Advice from a Plumber's Wife

"What the?! Why are there FLIES coming out of my drain?!" Or,  a question I had never heard before. 

When you're married to a plumber, you hear all sorts of troubling questions, and a lot of them aren't very pleasant. Most people visit their friends and discuss politics or sports or hobbies. Quite often, we end up discussing clogs and leaks and weird noises.  It's fine, we love our friends, but one of them recently asked Jon about little flies living in her drain.  That one blew my mind! It was something that I didn't even know could happen, but it turns out, there is a little booger that loves it when we clog our drains.  

So we were standing around in my friend's (very tidy) kitchen having a wonderful conversation, when all of the sudden, she sees a fly, and gets really irritated.  "We've tried everything! Liquid drain cleaner, bleach, EVERYTHING and these stupid flies won't go away!," she tells us. I try to fake nonchalance, but I'm full of questions. Primarily, what manner of monster, lives in drains and can't be killed by drain cleaner?! It turns out this cute, fuzzy little guy is almost indestructible.  When a meteor hit the planet and destroyed all the dinosaurs, these little guys did just fine. What chance does your liquid drain cleaner have, honestly?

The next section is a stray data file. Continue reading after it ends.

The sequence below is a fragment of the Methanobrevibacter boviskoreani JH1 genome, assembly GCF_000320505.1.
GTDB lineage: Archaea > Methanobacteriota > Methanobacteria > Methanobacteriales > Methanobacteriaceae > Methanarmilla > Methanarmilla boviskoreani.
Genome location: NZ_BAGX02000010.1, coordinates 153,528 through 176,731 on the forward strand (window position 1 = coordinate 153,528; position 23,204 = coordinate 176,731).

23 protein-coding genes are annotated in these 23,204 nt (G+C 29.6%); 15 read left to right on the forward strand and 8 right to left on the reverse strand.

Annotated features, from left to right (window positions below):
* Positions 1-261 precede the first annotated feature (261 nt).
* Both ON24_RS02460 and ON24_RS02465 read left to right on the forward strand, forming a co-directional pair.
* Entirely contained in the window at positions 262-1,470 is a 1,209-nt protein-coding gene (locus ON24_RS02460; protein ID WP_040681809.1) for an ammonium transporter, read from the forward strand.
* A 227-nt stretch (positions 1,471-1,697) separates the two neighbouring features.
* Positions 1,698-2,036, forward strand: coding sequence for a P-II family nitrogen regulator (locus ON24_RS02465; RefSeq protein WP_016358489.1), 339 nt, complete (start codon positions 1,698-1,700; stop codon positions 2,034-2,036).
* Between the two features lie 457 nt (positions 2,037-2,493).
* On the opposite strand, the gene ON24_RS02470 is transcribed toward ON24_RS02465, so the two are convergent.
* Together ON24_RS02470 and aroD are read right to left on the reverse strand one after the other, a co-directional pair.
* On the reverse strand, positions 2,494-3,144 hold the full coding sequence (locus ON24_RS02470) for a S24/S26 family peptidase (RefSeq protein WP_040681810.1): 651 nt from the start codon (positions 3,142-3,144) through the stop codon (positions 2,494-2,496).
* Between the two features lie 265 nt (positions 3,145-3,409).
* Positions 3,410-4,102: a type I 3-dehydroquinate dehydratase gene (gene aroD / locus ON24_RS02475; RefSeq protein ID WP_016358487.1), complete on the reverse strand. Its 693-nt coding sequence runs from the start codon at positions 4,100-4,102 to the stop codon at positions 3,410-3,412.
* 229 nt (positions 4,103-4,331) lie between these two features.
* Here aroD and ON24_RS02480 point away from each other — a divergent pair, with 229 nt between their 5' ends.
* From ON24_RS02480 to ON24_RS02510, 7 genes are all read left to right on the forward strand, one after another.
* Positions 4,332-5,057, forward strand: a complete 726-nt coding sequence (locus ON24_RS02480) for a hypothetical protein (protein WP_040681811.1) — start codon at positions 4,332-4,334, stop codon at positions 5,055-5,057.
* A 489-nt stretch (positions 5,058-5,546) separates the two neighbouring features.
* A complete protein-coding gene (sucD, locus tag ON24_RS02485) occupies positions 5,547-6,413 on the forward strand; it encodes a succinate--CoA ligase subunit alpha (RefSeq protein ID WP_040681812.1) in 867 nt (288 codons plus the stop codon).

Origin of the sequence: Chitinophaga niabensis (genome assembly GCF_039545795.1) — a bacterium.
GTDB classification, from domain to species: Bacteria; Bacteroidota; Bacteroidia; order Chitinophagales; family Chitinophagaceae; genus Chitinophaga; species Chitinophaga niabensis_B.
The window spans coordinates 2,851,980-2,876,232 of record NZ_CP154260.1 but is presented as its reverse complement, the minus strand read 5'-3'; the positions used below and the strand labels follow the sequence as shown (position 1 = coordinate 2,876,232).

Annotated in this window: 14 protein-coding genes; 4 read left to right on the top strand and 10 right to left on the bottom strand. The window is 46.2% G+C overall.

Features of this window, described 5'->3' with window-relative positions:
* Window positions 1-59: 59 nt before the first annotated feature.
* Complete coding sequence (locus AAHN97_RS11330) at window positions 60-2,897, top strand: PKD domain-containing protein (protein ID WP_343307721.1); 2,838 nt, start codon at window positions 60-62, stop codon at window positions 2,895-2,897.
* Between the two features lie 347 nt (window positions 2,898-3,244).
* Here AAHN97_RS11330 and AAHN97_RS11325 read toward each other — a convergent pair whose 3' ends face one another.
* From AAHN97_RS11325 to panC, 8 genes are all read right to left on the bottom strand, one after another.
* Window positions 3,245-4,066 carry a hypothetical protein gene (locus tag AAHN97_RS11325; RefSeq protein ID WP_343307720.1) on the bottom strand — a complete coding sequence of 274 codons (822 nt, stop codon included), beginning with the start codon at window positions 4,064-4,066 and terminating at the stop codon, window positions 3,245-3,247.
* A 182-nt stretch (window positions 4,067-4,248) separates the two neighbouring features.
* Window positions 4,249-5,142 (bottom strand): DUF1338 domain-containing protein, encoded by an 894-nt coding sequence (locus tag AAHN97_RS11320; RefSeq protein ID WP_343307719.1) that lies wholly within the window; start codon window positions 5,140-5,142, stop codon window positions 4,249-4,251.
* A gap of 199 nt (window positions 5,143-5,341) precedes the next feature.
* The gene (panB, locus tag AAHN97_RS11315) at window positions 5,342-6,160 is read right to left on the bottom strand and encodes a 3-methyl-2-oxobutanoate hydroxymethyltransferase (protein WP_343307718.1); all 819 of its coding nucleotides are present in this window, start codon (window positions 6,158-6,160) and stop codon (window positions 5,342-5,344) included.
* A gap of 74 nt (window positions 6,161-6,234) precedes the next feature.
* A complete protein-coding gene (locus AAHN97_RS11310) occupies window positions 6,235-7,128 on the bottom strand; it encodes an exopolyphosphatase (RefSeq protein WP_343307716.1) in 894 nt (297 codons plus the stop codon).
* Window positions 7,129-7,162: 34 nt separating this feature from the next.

Good news: they don't carry diseases, so while it's really gross to

know that flies are spawning in your drains, they won't hurt you. Better

news: you can actually get rid of them. These guys grow on anything

that is wet: soap scum, food particles, hair, grease, etc.

This is one time when organic material is the enemy, and it has to go.

The larvae are only 4 millimeters, so try to imagine how little material

they need to survive. Plunging the organic material down doesn't help

because it isn't all removed. It gets stuck in places like the garbage
disposal and the sink stopper in the bathroom. Drain cleaners don't remove organic material either, so as long as there is any material in your drain, you can have drain flies. You've got to remove their breeding ground.  

To get rid of them, you have to break down the drain pipes and physically clean them out, removing whatever is in the drain. Once the pipes are clean, all the larvae will die, but the flies can still live up to a month, so if you want to get rid of the adults more quickly, which are about the size of a pinky nail, you'll have to pull out your magnifying glass and handy fly swatter.  Happy hunting!

drain fly